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Hedge fund strategies: Long short 1

Setting up a simple long-short hedge (assuming the companies have similar beta or correlation with market). Created by Sal Khan.

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  • piceratops seed style avatar for user BaileyKati
    At around you mention beta.. how do you find beta?
    (7 votes)
    Default Khan Academy avatar avatar for user
    • aqualine ultimate style avatar for user Abdulaziz.Saja
      Beta of publicly traded companies can be found an Yahoo! Finance.

      Beta is a coefficient showing the relationship of a company's volatility with regard to the market with the market itself having a beta of one. Example, if company "A" has a beta of 1.3 this means that this company is more volitile than the market or reacts more aggressively than the market by 30%. So, if the S&P 500 (market) moves by 10% up or down then this company "should" move by 13% up or down. Of course, beta in the end is a statistical measure based on historical data which does not necessarily explain how the stock will move in the future.
      (26 votes)
  • aqualine seed style avatar for user K B
    What is meant by market graph & how does it influence stock prices of individual companies?
    (3 votes)
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    • blobby green style avatar for user jjblair1
      The 'market graph' is just a chart showing the price of an index of stocks meant to represent the average performance of the market as a whole (all stocks). One example of a 'market graph' would be the Dow Jones Industrial Average, that uses a composite of several major US stocks as a signal for the performance of other stocks and the economy as a whole.

      The market does not impact the prices of individual companies. Instead, information (about the company, its competitors, industry, or the economy) influences investors to trade individual stocks, driving their prices up or down. Since economic news affects a broad array of stocks, poor economic news might cause investors to sell more of every company's stock, thereby driving the market price down as well as that of individual companies.
      (4 votes)

Video transcript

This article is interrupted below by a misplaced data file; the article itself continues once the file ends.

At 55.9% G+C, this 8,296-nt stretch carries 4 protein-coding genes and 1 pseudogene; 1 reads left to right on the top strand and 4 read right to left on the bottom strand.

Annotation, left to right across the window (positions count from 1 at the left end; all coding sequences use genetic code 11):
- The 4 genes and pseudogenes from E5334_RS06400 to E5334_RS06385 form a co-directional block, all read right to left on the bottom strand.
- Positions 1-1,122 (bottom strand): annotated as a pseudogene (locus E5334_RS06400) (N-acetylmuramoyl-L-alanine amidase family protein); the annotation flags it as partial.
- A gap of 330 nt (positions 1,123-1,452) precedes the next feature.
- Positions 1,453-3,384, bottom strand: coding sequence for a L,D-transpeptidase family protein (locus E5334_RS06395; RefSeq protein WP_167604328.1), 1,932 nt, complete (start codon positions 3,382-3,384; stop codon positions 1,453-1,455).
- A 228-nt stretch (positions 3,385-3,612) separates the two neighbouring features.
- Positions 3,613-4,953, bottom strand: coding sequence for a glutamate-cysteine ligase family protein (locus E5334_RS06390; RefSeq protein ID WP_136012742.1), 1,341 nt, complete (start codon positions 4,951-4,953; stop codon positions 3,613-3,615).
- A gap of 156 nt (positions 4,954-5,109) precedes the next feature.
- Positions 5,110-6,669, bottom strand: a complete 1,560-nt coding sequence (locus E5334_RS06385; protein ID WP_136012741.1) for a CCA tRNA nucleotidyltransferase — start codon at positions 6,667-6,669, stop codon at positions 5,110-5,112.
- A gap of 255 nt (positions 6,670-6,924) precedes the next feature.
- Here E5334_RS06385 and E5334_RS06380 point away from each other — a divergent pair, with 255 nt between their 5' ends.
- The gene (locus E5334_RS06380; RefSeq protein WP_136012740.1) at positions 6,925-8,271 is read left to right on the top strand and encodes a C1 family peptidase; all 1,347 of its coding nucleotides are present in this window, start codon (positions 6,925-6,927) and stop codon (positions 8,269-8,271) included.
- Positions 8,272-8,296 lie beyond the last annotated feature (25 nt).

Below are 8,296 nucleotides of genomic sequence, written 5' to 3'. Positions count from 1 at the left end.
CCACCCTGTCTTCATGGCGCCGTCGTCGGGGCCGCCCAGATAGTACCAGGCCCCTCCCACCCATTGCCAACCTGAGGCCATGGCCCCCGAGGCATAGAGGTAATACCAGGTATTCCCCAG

Let's say I've been researching some stocks to potentially invest in, and I feel pretty good at my ability to predict how good a company's going to do relative to people's expectations, or the market's expectations. And in particular, I focus on companies A and B. And in the case of company A, I think it's going to do a lot worse than the market expects it to do. So I'm tempted to short it. And in the case of company B, I think it's going to do much better than the market expects. So I'm tempted to buy it, or go long. But there's one thing about this process that gets me a little bit uncomfortable. I have confidence in my ability to pick out companies that are going to outperform the market, or are going to under-perform the market, but I have no confidence in my ability to predict to the market. So in general-- let me draw a little chart of the market, this is the market price, maybe this is the S&P 500 or the NASDAQ-- and I've just found that it's as good as random, as opposed to me trying to pick out bottoms of the markets, or tops of the markets, and all the rest. And so my fear is, what happens if I buy company B, based on my sound research, and then the market goes down? Then company B will probably still go down. Maybe it won't go down as much as the market, but it will still go down, and I'll lose money. Or what if I short company A and the market goes up? Maybe company A won't go a won't go up as much as the market, but I'll still lose money on my short position, which is essentially a bet that the stock is going to go down. So is there some arrangement I can do, some combination of buying company B, and selling or shorting company A, that will essentially hedge out a lot of this market risk? And as you can imagine, there is. And I won't go into all of the statistics of it, and beta, and you can really try to statistically hedge out the market risk. But the general idea is, if you really think this is going to outperform the market, or definitely outperform company A, and if you think A going to under-perform the market, or definitely under-perform relative to company B, you can buy a similar amount of B as you will short company A. So in this case, let's just do one share. You can obviously do multiples of this. You buy one, let me write it over here. So you buy one share of company B, and you sell, or you short, one share of company A. You borrow the share, you sell it, you'll have to buy it at a future date. So you short, I shouldn't say one share, you short two shares of company A. And the reason why I'm saying two shares of company A instead of one share, is because A is only $5 per share, and B is $10 per share. So I want to do roughly the same amount. And once again, you can do fancier statistics on it to tweak it, so you can see how much they actually move with the market, but we're not going to worry about that right here. So for simplicity, what we've done here is we've taken a long position, let me write it over here. We've taken a long position in B, and we have a $10 long position, and we've taken a short position in A, and it is also a $10 short position. Once again, because A is $5 per share-- so we took two shares of A-- it makes the same dollar amount. Now, and maybe I'll save this for the next video, I want you to think about what happens if the market moves up or down, but B outperforms A, or A outperforms B.